One of the benefits of presenting at conferences is that you get to meet interesting people you might not otherwise encounter. One such individual at the Slovenian Advertising Festival was Jan Heemskerk, Netherlands-based editor of Playboy. His presentation showed how Playboy had created advertorial sections that combined pictorials with products in a way that was subtle but never dishonest. For example, a multi-page ad for Sony Bravia products was mostly photos of women using saturated primary colors – both the environments and women were painted to the same color to create a striking monochrome image. Only on the last page of the ad was there a promo for Sony, emphasizing the brilliant colors produced by the Sony displays.
Heemskerk’s father was the previous Playboy editor for the region (good luck appears to be genetic!), and Heemskerk reported that his father would tell ad sales people to get out of his office as if they were the Devil. Today, print publications can’t have that attitude, Heemskerk said, and the magazine works cooperatively with advertisers. As an ex-magazine guy myself, I do have a problem with some ways editorial and advertising are mixed – for example, is a product review a real, critical assessment of the product or is it a paid promo? These photo spreads, though, strike me as essentially honest – it should be clear to any reader that the product placement is paid, and the pretty women are, well, pretty women.
Social Proof? In my brief chat with Heemskerk, I suggested that a man surrounded by beautiful Playmates or Bunnies would inherently be more appealing to women based on the “social proof” theory (see Google and Your Brain, Part 2). He suggested the possibility that other women might be discouraged by the very beauty of the models. He offered to let me borrow his four Bunnies to put my theory to the test. I think he was kidding… If he wasn’t, I missed an excellent opportunity for some primary neuromarketing research!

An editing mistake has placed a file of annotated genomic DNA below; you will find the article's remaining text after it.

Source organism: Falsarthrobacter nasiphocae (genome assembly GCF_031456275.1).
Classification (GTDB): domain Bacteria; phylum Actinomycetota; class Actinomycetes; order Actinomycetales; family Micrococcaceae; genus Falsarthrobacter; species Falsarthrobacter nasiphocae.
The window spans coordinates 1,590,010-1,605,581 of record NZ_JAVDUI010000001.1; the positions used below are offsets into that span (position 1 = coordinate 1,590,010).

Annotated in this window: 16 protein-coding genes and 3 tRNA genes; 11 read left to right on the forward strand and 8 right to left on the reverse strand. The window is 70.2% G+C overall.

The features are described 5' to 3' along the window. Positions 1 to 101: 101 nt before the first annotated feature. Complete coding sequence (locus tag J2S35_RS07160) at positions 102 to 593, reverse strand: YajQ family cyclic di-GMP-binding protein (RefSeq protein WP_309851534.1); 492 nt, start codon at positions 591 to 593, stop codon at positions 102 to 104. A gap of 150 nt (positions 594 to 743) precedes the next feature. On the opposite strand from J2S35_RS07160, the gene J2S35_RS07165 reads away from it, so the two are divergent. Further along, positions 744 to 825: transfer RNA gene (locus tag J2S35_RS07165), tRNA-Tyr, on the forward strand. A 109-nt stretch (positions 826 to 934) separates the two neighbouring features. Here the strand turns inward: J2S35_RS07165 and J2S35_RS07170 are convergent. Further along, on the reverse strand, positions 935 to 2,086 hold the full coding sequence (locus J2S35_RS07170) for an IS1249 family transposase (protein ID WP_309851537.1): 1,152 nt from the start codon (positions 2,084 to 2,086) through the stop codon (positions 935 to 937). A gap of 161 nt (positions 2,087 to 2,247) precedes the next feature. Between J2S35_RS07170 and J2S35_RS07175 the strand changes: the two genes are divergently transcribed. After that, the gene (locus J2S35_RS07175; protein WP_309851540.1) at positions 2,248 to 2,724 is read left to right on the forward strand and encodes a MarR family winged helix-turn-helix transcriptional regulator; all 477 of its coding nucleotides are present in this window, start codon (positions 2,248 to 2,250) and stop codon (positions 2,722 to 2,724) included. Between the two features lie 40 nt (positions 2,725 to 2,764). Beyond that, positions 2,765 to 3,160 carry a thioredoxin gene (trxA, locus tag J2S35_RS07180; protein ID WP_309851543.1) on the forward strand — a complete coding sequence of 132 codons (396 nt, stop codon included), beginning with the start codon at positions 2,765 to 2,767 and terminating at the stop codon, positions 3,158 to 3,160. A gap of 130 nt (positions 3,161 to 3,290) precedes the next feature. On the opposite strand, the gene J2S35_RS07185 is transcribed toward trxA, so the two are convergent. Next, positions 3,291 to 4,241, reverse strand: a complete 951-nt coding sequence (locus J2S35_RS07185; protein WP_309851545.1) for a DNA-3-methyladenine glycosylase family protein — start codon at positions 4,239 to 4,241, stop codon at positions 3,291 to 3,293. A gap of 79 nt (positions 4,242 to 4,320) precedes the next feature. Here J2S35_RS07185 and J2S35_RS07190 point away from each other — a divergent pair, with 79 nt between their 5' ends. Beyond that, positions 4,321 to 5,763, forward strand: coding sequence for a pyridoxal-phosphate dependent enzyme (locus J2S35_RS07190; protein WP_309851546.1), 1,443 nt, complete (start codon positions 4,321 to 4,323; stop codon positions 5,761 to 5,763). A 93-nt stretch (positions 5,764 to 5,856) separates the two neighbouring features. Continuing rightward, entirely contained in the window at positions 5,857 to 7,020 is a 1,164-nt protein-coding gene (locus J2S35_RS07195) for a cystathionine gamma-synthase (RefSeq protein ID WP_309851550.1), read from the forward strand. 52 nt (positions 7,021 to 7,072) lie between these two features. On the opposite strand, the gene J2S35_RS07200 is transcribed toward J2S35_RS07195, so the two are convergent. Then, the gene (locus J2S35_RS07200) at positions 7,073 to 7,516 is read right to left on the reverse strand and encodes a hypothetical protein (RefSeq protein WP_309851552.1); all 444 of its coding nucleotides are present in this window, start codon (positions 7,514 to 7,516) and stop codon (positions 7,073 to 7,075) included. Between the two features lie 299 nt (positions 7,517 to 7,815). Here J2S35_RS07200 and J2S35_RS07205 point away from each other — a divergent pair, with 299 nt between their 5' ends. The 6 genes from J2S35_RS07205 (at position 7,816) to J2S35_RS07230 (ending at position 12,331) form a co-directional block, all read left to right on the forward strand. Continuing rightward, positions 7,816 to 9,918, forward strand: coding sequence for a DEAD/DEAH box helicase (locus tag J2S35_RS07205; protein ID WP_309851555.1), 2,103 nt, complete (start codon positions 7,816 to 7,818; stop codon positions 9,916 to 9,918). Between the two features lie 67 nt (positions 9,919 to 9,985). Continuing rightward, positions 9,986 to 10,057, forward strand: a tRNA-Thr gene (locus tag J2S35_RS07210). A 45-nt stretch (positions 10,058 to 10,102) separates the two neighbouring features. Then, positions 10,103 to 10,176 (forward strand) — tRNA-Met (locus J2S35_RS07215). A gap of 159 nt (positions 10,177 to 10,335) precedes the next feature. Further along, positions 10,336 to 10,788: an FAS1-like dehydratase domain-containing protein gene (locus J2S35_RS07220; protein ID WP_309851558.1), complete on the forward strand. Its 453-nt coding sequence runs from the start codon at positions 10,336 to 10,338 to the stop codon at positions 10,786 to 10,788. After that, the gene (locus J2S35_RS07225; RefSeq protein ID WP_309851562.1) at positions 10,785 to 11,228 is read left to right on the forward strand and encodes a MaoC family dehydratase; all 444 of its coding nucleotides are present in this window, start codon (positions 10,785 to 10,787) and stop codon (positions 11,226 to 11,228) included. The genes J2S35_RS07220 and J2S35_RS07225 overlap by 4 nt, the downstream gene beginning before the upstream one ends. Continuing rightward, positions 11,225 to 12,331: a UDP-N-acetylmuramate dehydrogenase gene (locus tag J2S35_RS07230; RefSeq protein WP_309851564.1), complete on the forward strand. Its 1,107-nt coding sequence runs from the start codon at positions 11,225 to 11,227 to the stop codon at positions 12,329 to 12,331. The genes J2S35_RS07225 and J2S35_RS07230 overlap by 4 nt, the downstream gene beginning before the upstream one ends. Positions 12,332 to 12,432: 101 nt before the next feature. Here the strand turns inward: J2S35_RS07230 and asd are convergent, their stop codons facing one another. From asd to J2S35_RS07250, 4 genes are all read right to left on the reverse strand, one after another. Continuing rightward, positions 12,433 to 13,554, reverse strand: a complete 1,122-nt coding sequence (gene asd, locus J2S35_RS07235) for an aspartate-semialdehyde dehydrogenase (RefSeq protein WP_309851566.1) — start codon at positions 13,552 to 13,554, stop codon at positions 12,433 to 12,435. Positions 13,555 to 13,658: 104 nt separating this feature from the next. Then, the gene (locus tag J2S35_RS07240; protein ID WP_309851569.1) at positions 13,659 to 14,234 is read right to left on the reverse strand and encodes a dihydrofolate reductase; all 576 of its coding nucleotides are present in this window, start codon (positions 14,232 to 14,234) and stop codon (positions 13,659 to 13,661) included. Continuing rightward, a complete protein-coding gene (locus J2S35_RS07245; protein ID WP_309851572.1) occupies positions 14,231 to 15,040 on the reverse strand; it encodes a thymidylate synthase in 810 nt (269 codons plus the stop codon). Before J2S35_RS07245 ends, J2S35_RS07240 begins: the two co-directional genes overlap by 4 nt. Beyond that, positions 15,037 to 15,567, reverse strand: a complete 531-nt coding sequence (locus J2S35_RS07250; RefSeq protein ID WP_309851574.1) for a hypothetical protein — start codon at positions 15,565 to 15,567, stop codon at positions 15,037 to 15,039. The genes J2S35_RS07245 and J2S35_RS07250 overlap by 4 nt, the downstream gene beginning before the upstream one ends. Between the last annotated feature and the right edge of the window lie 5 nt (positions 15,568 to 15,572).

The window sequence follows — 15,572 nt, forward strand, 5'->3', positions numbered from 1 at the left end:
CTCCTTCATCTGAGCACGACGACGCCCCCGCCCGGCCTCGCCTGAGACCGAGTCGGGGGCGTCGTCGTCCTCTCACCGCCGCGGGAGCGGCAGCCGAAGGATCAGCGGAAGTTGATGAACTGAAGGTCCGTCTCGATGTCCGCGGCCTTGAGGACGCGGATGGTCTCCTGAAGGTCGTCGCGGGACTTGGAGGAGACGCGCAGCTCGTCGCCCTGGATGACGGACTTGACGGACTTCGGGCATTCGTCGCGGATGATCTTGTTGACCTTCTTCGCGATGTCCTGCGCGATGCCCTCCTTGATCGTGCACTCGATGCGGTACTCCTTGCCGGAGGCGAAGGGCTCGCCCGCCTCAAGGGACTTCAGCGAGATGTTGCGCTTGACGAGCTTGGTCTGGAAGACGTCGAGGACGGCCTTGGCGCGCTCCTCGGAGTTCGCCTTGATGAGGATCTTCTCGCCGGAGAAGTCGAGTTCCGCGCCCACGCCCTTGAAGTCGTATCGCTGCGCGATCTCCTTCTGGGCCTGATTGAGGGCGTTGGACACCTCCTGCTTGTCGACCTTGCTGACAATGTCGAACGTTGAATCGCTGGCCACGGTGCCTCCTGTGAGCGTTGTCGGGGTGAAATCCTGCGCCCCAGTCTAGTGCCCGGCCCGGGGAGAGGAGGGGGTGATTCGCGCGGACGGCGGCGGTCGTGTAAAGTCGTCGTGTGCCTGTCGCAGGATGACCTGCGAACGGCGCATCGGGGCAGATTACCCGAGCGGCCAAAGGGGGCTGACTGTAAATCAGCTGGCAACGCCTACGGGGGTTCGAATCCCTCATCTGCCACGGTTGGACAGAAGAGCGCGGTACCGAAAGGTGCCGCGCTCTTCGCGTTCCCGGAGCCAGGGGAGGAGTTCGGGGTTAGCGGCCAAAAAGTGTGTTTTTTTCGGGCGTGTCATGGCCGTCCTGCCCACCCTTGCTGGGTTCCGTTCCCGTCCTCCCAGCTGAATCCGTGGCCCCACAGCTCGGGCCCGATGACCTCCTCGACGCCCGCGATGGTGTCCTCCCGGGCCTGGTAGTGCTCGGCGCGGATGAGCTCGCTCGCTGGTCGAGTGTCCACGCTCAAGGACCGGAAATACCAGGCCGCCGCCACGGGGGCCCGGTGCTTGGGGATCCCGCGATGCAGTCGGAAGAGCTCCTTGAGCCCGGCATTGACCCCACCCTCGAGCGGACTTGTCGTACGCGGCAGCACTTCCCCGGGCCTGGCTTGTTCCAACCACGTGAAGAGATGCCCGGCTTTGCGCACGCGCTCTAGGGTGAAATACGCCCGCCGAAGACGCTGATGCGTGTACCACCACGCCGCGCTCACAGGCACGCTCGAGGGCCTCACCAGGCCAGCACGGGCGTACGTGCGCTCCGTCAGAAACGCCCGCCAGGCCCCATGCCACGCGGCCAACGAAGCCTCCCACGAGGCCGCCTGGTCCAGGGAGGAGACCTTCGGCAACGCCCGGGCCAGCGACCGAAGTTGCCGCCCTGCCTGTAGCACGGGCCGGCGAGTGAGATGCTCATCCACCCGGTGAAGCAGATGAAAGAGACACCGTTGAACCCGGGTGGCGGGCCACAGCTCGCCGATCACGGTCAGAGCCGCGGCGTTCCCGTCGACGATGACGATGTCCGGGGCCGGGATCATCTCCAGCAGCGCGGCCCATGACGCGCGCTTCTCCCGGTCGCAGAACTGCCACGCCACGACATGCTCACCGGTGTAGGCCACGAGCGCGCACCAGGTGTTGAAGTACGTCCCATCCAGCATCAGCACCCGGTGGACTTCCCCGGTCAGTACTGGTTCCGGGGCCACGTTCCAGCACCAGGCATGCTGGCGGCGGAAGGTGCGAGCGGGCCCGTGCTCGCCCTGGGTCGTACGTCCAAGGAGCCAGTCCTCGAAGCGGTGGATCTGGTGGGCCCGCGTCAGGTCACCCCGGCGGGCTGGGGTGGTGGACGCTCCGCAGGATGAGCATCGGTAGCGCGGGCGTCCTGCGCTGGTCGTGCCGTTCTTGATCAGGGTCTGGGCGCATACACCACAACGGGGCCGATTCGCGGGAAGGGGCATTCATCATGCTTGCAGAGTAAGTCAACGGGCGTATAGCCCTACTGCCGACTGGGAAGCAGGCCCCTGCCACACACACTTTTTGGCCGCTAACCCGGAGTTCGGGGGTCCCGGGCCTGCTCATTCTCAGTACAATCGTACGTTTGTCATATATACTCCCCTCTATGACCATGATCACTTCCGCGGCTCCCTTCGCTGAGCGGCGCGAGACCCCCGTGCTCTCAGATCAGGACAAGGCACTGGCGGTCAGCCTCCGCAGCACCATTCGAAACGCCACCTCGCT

The 4/10/20/30 Rule of Powerpoint. One of the seminal articles on slide presentations is Guy Kawasaki’s The 10/20/30 Rule of PowerPoint. (Maximum 10 slides, maximum 20 minutes, and minimum 30-point font size for a 1-hour pitch to a venture capitalist.) One value Guy failed to specify is the optimal number of beautiful women to have standing right behind you as deliver your presentation. In the absence of specific Guydance, Jan Heemskerk opted for four at SOF. Regardless of the exact number, the bunnies-right-behind-you approach seems like the perfect preso strategy – one could violate any number of PowerPoint maxims and the audience might not care. Or even notice…